I often have clients fly into town from out of the state and the big challenge is to bring my clients up to speed with the different opportunities and the unique areas of Kansas City (both in Missouri and Kansas) that would be particular good areas to invest in. Every year of so a new part of town becomes “the place” where things will really take off, or there is great potential. The past few years that has been downtown Kansas City with millions of dollars being poured into developing, converting and attaching the word “loft” to every project and advertising banner. The concept of “if you build it…” played a major role in the Sprint Center and surrounding Power & Light District of downtown Kansas City. Its recent opening has been very positive for the downtown area, but time will tell if the overpriced lofts stay in high demand and people who spend their money at the nearby Country Club Plaza venture a few miles north to a different venue to keep those shops open. We should not fail to mention that every appeal to bring in a professional sports team has turned up empty. Typically build to suit is done with a tenant lined up….oh well. It is a nice place to watch a basketball game if you are not in the nosebleeds.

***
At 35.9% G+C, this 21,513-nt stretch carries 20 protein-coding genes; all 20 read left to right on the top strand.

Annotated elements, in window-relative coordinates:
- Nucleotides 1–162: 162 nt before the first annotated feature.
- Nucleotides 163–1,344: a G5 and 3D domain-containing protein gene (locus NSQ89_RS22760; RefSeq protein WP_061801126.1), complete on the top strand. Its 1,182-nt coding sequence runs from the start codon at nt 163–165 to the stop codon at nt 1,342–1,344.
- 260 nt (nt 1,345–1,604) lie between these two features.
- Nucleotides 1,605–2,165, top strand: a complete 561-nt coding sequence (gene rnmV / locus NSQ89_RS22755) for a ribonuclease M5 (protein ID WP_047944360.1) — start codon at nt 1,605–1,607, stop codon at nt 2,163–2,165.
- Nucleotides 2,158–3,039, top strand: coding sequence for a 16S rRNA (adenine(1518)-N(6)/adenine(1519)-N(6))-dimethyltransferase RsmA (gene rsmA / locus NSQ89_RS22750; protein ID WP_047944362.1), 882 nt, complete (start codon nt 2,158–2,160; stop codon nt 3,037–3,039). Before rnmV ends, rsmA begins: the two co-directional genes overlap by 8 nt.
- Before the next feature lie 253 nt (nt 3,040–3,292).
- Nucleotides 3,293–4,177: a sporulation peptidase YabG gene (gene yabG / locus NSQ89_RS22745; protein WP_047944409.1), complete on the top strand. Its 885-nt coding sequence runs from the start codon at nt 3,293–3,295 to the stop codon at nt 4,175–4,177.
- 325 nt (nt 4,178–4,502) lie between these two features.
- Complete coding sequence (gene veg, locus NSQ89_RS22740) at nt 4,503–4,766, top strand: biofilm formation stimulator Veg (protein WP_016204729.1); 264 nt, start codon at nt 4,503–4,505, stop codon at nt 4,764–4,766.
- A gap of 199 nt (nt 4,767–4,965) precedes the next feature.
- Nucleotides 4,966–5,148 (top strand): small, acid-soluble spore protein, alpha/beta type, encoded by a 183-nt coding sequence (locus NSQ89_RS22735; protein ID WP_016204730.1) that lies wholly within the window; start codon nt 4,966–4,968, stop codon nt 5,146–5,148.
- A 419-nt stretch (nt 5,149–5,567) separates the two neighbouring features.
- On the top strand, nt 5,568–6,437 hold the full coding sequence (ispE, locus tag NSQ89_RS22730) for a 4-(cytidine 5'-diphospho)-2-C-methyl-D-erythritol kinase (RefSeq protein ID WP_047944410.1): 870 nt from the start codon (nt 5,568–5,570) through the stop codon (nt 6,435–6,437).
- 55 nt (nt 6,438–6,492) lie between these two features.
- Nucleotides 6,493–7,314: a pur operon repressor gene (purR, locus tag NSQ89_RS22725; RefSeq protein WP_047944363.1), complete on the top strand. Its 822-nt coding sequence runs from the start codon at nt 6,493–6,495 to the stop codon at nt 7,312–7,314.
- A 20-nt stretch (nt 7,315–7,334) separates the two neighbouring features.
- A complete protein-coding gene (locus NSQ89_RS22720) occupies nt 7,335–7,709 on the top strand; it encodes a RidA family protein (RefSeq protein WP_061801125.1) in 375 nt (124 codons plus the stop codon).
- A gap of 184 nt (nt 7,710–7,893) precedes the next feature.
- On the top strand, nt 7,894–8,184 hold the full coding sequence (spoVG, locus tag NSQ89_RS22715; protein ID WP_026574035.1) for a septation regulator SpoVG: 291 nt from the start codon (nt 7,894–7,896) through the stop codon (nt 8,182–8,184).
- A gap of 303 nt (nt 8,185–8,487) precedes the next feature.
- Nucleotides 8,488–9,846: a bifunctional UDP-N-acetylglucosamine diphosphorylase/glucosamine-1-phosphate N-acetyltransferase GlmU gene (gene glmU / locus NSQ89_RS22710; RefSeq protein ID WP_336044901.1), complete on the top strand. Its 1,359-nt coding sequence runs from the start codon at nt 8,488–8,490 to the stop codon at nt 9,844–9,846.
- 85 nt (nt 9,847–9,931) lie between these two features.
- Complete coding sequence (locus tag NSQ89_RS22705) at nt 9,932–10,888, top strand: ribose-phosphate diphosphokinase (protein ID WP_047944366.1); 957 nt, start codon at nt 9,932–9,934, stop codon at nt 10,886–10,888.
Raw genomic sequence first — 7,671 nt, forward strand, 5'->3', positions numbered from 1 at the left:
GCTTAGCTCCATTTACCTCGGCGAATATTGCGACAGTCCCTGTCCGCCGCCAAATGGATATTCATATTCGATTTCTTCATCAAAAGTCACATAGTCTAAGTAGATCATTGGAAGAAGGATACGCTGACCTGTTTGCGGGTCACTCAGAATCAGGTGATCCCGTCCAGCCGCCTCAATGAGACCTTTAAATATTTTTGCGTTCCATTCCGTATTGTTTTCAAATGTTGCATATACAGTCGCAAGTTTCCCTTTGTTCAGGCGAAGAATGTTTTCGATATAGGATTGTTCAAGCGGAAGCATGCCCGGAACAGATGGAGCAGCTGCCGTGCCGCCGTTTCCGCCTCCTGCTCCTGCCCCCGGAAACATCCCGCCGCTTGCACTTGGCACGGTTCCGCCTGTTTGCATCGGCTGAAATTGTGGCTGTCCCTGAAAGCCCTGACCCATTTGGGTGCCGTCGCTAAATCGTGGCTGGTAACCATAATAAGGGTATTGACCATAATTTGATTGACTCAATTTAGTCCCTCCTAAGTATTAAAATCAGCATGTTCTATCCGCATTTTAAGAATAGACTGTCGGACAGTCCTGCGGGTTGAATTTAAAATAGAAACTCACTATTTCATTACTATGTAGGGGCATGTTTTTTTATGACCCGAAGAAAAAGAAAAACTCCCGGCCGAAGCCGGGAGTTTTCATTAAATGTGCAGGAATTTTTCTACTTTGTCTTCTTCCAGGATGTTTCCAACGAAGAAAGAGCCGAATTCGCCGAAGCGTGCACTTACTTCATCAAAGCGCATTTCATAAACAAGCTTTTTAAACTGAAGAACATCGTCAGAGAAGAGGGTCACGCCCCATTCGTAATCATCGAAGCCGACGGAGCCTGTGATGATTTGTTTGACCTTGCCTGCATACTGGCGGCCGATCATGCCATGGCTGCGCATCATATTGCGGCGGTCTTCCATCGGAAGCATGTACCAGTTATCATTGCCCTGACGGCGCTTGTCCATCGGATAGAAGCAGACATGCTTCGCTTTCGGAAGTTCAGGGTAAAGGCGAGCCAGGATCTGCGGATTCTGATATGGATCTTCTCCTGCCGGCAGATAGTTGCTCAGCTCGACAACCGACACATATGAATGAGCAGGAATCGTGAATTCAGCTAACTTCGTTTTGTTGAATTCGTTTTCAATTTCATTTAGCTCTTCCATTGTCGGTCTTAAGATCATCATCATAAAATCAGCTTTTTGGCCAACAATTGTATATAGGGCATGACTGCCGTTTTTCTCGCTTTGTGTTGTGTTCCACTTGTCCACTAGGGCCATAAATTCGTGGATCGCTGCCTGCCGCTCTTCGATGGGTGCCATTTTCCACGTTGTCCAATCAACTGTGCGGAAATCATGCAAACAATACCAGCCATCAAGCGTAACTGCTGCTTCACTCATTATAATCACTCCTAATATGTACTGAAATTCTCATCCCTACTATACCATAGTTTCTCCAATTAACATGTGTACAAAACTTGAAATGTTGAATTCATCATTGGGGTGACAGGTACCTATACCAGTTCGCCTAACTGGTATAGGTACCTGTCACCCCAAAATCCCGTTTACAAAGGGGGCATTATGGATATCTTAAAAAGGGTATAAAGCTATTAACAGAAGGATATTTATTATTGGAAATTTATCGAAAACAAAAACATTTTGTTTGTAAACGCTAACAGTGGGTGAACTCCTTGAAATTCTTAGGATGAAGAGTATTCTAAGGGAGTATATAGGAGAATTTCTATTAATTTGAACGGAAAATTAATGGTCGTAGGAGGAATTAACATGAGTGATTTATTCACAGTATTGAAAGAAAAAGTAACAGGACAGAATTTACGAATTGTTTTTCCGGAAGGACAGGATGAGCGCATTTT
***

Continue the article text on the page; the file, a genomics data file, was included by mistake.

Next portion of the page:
The next big development will surround a soccer stadium in Southern KC and the community is buzzing about this next great project when the most recent one is yet to prove its longevity and success. I think the venue is on the wrong side of the state line and soccer is most popular for the younger age group. The soccer kiddos won’t be the wons to be season ticket holders and/or spend their paychecks on expensive watered-down beer and over-sized jackets with embroidered race cars.
Building in a community that apparently would prefer a vacant mall rather than a sports venue tells you that the climate may not be right on multiple levels. If only the developments were not so spread out, we might actually have some sustainable values and character in the greater area rather than just pockets. The historic jazz district located at 18th & Vine is a perfect example of how a nice new development can be surrounded by a neighborhood that is very unattractive.
If we don’t continue to develop the inner core outwards we will always be developing random pockets and never have the sustainable values necessary for a true transformation of areas. It has to be said that any revitalization is better than none at all. My hope is to see a path of progress that is thoughtful and effective rather than random and inconsistent.